This has been a long winter, hasn’t it? If, like me, you enjoy exploring the Northwest’s peaks and valleys, but aren’t keen on hiking in snowy conditions, you might be experiencing a bit of cabin fever by now. Since early December, the snowline has been continually dropping. Even relatively low-elevation hikes are buried under a winter’s worth of snow. What to do?
It’s easy to forget that we have access to some lovely pockets of nature right here in Tacoma. No need to stuff a backpack with the ten essentials or set aside a full day for the latest alpine adventure. Plenty of hikes boast a Tacoma zip code. Better still, urban hiking can be done year round.
Most people know about Tacoma’s gems. There’s Point Defiance Park, a 702-acre urban oasis that draws more than three million visitors a year. Its amenities include miles of crisscrossing trails in an old-growth forest, which is home to bald eagles and mule deer, among other wildlife.
There’s Swan Creek, a rugged 290-acre greenbelt perched on Tacoma’s eastern boundary. Hikers climbing its wooded canyon can trace the contours of a salmon-bearing stream beneath the cool shade of towering cottonwoods, alders and maples.
There’s Snake Lake, a nature preserve bounded on three sides by busy arterials and Highway 16, and nearby China Lake, also sandwiched between noisy roads and the highway. If you can tune out the adjacent traffic while visiting either destination, you might notice a garter snake slithering across the trail, a coyote disappearing into the understory or a hooded merganser scooting across the water’s glassy surface. Both lakes host a never-ending parade of water fowl, from solitary great blue herons to migrating flocks of geese.
And there’s Puget Park, whose main trail cuts through a deep, astonishingly quiet ravine that leads from the Proctor neighborhood to just a few blocks short of Ruston Way and the waterfront. A salmon-bearing stream runs parallel to the main trail.
But have you explored all of Tacoma’s nooks and crannies?
Susan Gordon at Metro Parks Tacoma offers some insider tips on three local favorites. The most popular is Titlow Park, which provides spectacular views of the Tacoma Narrows, not to mention those two engineering marvels that span it.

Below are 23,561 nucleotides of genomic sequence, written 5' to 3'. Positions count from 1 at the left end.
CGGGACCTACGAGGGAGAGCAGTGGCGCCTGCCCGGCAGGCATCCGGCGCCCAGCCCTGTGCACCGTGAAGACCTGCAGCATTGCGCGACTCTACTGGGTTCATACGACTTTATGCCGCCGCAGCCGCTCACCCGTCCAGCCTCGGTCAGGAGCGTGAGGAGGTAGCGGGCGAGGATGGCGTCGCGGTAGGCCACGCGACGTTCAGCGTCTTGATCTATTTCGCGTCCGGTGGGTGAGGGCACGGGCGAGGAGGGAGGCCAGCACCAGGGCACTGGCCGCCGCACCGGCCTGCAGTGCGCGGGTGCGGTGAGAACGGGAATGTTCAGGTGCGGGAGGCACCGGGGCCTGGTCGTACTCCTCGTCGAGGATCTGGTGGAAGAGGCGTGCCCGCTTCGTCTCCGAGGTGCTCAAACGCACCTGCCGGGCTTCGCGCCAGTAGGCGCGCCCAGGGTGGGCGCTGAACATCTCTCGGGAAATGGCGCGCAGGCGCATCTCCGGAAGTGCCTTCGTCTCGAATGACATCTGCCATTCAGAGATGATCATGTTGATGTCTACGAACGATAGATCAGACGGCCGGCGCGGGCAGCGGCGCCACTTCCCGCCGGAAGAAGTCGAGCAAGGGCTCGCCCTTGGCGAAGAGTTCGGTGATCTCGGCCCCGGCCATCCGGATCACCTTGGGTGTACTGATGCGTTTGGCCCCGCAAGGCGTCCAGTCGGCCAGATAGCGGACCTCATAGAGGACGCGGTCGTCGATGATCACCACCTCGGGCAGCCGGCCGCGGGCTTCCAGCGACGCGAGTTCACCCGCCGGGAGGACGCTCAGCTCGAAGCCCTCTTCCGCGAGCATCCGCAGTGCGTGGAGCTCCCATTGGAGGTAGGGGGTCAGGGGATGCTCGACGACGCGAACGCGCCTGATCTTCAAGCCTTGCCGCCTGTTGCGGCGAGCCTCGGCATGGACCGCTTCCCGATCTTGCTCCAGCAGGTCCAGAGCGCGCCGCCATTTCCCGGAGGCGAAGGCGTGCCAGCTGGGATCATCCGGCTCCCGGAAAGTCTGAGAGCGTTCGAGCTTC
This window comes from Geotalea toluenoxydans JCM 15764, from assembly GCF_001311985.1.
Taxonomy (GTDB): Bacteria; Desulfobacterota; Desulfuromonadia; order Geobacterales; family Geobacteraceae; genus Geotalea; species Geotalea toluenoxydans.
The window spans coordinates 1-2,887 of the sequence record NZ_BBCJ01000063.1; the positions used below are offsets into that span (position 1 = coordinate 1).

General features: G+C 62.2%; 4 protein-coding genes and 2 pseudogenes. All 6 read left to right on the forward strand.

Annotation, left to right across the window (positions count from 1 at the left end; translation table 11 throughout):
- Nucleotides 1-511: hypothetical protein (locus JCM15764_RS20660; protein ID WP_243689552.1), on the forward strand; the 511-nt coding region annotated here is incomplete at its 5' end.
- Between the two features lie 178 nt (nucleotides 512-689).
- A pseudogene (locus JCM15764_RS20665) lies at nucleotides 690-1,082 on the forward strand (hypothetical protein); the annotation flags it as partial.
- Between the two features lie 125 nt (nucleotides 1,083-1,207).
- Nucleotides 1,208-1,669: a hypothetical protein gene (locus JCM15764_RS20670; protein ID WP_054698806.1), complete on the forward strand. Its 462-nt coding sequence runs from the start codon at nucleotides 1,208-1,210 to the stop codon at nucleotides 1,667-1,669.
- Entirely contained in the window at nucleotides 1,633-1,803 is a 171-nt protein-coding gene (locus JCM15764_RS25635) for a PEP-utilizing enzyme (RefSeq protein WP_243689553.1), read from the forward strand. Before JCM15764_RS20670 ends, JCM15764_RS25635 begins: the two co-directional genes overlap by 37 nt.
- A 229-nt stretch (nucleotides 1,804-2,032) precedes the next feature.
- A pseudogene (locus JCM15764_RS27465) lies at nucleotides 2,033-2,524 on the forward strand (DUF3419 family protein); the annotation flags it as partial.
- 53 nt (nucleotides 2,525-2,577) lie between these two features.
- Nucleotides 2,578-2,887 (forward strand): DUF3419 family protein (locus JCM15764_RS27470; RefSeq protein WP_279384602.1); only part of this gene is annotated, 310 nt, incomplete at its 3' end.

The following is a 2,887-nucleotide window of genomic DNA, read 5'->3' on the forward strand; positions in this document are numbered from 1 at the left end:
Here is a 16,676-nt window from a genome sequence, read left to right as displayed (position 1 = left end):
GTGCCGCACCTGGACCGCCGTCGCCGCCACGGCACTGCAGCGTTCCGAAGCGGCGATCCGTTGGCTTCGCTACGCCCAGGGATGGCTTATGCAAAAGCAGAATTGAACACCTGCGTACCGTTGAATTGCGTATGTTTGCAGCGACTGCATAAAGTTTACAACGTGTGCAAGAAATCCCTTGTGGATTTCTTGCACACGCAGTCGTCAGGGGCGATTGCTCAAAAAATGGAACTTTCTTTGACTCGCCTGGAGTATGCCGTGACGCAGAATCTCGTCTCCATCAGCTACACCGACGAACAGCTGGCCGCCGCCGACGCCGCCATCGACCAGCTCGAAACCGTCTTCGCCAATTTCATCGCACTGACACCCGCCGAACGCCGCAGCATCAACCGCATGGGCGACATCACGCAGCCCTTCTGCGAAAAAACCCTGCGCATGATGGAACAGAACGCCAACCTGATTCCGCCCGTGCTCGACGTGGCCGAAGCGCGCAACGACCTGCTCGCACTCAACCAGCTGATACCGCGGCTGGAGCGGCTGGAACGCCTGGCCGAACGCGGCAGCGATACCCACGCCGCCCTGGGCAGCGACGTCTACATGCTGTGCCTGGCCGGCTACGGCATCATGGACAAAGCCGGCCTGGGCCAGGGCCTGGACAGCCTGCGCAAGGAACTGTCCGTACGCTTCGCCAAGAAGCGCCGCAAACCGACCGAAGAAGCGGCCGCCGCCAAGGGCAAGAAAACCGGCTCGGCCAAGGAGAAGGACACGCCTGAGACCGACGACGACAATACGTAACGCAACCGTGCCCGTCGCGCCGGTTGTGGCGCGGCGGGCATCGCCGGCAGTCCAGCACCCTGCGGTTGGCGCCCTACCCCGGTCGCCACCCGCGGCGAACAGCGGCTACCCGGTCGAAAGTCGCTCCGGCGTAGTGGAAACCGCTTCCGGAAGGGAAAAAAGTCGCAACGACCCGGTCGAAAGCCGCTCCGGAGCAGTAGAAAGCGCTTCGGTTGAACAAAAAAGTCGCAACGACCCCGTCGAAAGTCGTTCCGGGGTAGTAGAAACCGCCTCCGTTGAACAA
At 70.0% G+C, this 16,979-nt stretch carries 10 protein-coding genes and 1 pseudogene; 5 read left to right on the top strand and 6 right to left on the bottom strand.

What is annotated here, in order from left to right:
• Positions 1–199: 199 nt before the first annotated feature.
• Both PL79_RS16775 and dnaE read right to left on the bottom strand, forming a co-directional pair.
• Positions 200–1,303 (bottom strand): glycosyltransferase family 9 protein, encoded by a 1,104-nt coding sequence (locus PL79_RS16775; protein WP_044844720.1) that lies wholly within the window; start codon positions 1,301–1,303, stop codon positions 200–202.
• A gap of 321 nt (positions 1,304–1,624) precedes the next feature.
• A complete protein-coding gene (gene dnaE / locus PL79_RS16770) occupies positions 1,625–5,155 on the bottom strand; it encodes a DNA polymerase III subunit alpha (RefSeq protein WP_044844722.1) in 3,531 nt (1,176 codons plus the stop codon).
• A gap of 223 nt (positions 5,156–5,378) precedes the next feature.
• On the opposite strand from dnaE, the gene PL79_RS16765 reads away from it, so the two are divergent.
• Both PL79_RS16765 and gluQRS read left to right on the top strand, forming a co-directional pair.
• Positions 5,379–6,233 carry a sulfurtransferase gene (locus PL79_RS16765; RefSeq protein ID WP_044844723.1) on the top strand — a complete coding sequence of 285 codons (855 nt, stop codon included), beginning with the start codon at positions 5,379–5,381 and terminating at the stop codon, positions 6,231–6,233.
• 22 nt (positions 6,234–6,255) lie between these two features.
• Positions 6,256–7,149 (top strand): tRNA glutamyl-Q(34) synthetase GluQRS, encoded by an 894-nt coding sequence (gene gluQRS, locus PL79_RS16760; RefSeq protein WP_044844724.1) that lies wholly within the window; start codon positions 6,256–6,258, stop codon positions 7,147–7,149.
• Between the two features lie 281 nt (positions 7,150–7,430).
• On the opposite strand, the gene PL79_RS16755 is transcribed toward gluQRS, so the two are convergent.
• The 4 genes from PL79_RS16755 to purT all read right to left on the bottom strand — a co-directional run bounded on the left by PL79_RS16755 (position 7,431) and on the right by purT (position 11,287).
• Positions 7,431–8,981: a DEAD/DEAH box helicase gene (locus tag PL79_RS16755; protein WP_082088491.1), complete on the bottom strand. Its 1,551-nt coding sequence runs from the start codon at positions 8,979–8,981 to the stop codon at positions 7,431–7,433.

“Try the Hidden Beach Trail,” she suggests, “a 1.3-mile loop that snakes through the woods to and from Hidden Beach, treasured by Metro Parks insiders as a peaceful, quiet refuge of escape from the city.”
How about a workout that simulates a ridge climb in the mountains? Visit McKinley Park, one of Tacoma’s oldest green spaces.
“If you’re looking for a place for strenuous exercise, the McKinley hillside is for you,” Gordon says. “Do it at your own pace. Leave slick-soled street shoes at home. Among McKinley’s trees are some old-fashioned varieties, such as horse chestnuts, likely planted in the years following the park’s creation more than 100 years ago. And because McKinley is mostly wooded, it offers a great escape from summer heat. While you’re there, say thank you to vigilant park neighbors, the folks Metro Parks credits for the park’s restoration and continuing upkeep.”
Hikers with an interest in geology might want to pay a visit to Wapato Hills Park.
“This big hill in South Tacoma is what geologists call a drumlin, a lump of stuff moved along by a glacier and left behind when it receded,” Gordon explains. “It’s a climb up and down, but you’ll find a wetland and native Oregon white oak trees up on the flat top. “
Intrigued? Grab a map of the city and start exploring. Every neighborhood, it seems, hides a greenbelt or two. Some are more developed than others. Some are better situated or more picturesque. But all of them have one thing in common: they offer a temporary escape, however brief or imperfect, from the concrete jungle. No road trip required.
Matt Kite is an avid hiker and masters runner in Tacoma. Check out “3 Minute Hikes,” his hiking channel on YouTube.